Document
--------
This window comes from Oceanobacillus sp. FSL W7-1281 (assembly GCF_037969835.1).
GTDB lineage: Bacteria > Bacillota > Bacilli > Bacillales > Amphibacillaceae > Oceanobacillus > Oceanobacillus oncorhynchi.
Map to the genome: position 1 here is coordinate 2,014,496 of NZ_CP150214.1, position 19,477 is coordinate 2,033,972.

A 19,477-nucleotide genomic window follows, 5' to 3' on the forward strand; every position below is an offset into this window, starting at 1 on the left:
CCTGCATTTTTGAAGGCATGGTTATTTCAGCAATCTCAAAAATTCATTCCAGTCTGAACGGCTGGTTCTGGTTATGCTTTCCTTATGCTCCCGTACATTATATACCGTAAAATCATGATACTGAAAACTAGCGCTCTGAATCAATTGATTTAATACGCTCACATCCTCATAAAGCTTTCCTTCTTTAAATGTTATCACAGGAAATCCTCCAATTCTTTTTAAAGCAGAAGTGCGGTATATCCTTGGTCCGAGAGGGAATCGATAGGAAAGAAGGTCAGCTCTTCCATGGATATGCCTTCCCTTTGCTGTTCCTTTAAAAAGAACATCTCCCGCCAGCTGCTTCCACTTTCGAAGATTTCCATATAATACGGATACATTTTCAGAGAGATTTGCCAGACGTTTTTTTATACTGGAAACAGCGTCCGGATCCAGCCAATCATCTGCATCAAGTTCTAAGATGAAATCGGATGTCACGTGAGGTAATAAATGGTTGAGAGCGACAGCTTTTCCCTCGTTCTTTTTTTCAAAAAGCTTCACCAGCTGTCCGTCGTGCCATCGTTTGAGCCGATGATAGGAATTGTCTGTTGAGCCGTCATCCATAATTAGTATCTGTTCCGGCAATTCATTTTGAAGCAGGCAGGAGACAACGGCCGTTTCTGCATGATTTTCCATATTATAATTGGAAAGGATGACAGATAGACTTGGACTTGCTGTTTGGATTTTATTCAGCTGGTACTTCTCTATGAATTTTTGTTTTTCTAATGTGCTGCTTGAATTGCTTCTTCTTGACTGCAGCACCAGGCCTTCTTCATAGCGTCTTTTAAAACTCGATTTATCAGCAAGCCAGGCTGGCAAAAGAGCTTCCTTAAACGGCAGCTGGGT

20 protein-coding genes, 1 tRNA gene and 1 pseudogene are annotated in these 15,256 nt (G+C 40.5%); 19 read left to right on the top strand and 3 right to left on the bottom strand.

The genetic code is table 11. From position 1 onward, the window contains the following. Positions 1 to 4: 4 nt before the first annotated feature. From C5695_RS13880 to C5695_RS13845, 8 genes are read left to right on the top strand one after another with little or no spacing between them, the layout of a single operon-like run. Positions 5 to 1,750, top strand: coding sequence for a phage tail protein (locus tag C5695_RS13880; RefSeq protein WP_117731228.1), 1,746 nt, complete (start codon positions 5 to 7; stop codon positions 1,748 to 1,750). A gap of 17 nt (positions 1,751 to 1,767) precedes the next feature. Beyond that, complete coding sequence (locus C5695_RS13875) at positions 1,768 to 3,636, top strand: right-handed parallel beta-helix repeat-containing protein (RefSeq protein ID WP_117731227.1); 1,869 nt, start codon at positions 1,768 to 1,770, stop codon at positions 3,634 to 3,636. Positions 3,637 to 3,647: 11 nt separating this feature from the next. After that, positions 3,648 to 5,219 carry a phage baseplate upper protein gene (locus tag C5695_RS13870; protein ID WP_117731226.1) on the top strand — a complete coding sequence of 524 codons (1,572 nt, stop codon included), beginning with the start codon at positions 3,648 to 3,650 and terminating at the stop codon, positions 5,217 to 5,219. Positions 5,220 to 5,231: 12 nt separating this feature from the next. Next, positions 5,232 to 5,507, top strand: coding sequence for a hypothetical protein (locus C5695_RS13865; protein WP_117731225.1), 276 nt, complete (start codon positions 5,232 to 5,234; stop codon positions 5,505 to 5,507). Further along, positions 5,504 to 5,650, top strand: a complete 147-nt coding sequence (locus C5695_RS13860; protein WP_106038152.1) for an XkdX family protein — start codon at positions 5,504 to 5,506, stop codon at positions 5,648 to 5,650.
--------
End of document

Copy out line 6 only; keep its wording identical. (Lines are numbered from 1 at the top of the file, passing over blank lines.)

20 protein-coding genes, 1 tRNA gene and 1 pseudogene are annotated in these 15,256 nt (G+C 40.5%); 19 read left to right on the top strand and 3 right to left on the bottom strand.